C Sqdn, 9th Battn R.T.R.
Jessie Mine: In my hurriedly written letter yesterday, I told you about one or two changes in the unit… but am afraid my comments were a bit hazy. Here are a few more details…
Major Holden was our squadron commander up to a couple of months ago, when he was promoted to Battn. second-in-command – ie, next in authority to the colonel. To replace Holden, Major Crawshaw arrived at C. squadron from some outside unit.
Holden, who’s group number is 19, is leaving the battn. on Monday – for civvy street… and his place as battn. 2 i/c. is being taken by our Major Crawshaw – the latter being the senior major in the unit, after Holden. And in Crawshaw’s place, our squadron commander will be Capt Gulland: he will be promoted to major. Gulland came to the 9th whilst I was in Paris, and was attached to H.Q. squadron for some weeks. A fortnight ago, he came to C. squadron to take the place of our sqdn. second-in-command, Capt. Link… the latter having been promoted major in command of H.Q. squadron: we were sorry to part with ‘Sid’ Link… he had been with “C” for some years… But H.Q. seems to be a happy hunting ground for ‘C’ wallahs:- they now have Major Holden, Major Link, R.Q.M.S. David, RSM. Edwards… and Major Crawshaw going tomorrow.
I think we will be better off under Gulland. I don’t know a great deal about him, but he seems a straight and genuine sort of fellow. He is very quiet, and even when he speaks, he only purrs in a husky murmur. He doesn’t seem to be the type of man to drive the fellows to distraction for personal glory… But we must wait and see: men often behave differently when they replace three ‘pips’ with a ‘crown’. Incidentally, Major Crawshaw is leaving us in a minor blaze of glory. A congratulatory letter has arrived today from the Brigadier in whose area we are working. It appears that crime has almost disappeared in our area since we commenced our patrols… and as a mark of his appreciation, the Brig. has awarded the sqdn two days holiday. It’s something, anyhow: the lads deserve a rest.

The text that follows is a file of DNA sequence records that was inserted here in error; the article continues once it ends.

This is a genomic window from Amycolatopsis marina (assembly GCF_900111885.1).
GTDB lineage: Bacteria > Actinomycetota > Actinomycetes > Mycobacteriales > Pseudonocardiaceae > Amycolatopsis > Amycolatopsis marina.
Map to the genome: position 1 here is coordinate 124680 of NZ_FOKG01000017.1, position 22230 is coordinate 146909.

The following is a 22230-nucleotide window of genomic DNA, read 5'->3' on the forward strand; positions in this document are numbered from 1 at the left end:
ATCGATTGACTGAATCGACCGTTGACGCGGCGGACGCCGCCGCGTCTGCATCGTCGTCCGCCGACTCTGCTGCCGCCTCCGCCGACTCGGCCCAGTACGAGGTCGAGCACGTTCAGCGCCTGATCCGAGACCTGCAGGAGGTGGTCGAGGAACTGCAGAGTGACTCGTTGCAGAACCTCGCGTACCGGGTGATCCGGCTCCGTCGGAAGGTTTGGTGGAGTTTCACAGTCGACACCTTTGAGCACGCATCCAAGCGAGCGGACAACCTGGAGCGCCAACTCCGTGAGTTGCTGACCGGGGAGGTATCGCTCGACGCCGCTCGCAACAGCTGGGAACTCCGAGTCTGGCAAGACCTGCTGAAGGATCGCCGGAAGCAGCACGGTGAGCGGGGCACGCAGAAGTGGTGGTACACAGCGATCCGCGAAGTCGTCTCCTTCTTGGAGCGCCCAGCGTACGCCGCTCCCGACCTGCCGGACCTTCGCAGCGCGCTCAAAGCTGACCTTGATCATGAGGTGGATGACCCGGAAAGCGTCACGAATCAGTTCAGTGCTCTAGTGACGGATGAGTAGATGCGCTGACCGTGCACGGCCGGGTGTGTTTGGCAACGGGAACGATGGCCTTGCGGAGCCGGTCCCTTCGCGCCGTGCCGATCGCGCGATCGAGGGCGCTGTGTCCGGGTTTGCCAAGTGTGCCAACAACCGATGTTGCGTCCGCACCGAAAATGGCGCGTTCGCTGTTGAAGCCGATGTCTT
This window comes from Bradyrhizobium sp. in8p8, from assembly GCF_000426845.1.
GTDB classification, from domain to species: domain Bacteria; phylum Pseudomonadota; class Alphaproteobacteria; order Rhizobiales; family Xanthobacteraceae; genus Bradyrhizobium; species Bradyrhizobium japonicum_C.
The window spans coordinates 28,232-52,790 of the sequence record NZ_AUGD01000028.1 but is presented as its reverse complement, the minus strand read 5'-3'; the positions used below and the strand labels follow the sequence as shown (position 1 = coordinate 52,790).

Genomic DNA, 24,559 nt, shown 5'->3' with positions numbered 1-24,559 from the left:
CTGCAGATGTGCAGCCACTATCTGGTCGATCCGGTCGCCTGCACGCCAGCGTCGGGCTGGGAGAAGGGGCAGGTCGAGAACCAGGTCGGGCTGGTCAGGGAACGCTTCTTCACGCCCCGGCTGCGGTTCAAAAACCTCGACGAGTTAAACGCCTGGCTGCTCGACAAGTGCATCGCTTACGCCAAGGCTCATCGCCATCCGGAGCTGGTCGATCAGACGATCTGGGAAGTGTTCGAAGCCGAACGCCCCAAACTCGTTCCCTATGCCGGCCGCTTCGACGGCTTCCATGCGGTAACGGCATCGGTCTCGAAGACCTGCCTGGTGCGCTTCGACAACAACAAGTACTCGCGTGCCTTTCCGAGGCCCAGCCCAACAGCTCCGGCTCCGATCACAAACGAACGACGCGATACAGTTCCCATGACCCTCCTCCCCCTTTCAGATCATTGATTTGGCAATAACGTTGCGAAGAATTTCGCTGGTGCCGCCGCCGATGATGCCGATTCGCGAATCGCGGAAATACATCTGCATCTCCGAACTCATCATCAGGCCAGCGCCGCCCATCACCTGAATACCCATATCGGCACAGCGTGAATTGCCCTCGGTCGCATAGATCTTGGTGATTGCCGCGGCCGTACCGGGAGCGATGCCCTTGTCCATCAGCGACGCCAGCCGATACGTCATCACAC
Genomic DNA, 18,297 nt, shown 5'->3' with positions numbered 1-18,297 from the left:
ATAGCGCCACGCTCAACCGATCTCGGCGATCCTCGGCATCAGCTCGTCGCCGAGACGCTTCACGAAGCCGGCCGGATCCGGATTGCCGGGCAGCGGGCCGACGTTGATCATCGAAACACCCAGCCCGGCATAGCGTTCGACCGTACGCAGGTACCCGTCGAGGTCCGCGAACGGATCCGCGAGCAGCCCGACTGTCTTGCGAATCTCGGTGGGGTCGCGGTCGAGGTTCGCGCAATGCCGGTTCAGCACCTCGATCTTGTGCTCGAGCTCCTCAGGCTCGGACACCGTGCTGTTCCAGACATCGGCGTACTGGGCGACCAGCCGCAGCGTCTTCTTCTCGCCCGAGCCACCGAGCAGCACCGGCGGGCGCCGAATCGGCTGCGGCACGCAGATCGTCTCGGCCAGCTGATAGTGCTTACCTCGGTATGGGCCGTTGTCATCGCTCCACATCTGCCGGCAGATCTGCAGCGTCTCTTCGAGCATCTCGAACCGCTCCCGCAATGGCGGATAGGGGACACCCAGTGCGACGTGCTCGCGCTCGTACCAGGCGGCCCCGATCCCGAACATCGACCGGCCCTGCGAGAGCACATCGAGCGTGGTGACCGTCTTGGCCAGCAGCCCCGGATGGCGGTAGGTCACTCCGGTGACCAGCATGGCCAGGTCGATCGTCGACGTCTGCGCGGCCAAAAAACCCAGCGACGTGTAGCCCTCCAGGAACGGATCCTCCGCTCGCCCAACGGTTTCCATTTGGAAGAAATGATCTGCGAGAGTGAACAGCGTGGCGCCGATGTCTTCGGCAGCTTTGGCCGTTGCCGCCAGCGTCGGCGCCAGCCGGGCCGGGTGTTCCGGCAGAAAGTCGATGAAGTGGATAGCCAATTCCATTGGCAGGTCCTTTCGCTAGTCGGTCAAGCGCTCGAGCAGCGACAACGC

I have been doing a few vehicle road tests during the last few days, and have been able to see a little of the surrounding countryside. It really is a lovely district, Jess: the hills are well wooded, and just now, the colouring is really beautiful… scenery in the true sense of the word. I have only seen the foothills of the Harz mountains… and now I am anxious to go a bit further afield where the mountains are much higher. I hope to manage it… before I leave.
I cannot send you any pictures of our surroundings because our photographers seem to have run short of films… but am enclosing three P/c’s of our immediate neighbourhood: as you will see, they are not intended as views of local scenery. The place called Salzgitter is a small town about three miles to the east of Ringelheim: Gitterberg is a small village about a mile away on the Salzgitter road: the picture is an earial view of a gliding school. The third picture is a view of the ‘back yard’ of our ‘schloss’. The tall facade on the left is the church (still used by local civvies): a crude sketch on the reverse shews a rough outline of the building… its nicest feature – the park – being invisible on the card. (Click here to see the ‘schloss’ post card, and the reverse side sketch by RTG. The other two post cards described have not survived.)
Darling… I did laugh about that little incident of Barry’s… where he stuck to the old man’s walking stick in Lewis’s: it was a lovely little story. I can just imagine him clinging to that stick – and looking reproachfully at you for making him relinquish such a lovely ‘treasure’. We’ll have to buy him a walking-stick – specially made to measure. And how his little brain must have been working on those signs at London Rd! What a day it must have been… see-saws, rocking horses, escalators, lifts, engines… and all the hundred and one other mysteries of his day. His little brain must have been in a turmoil – But I’ll bet he enjoyed himself… his mummy did too – in spite of all the physical exertion.
You don’t seem to have had a very successful shopping expedition, Jess… but it was good to read of your visit to the photographers. I am looking forward to seeing the proofs. Please send them as soon as you can. And thank you for thinking of this happy idea.
I still hope you will buy a completed dress, instead of making one for yourself – not that I don’t like you in home-made clothes… but because I want you to have some time to yourself. Dress-making can become very tedious I know – even though it may be a labour of love.
Bed-time now, my sweetheart –
Au revoir –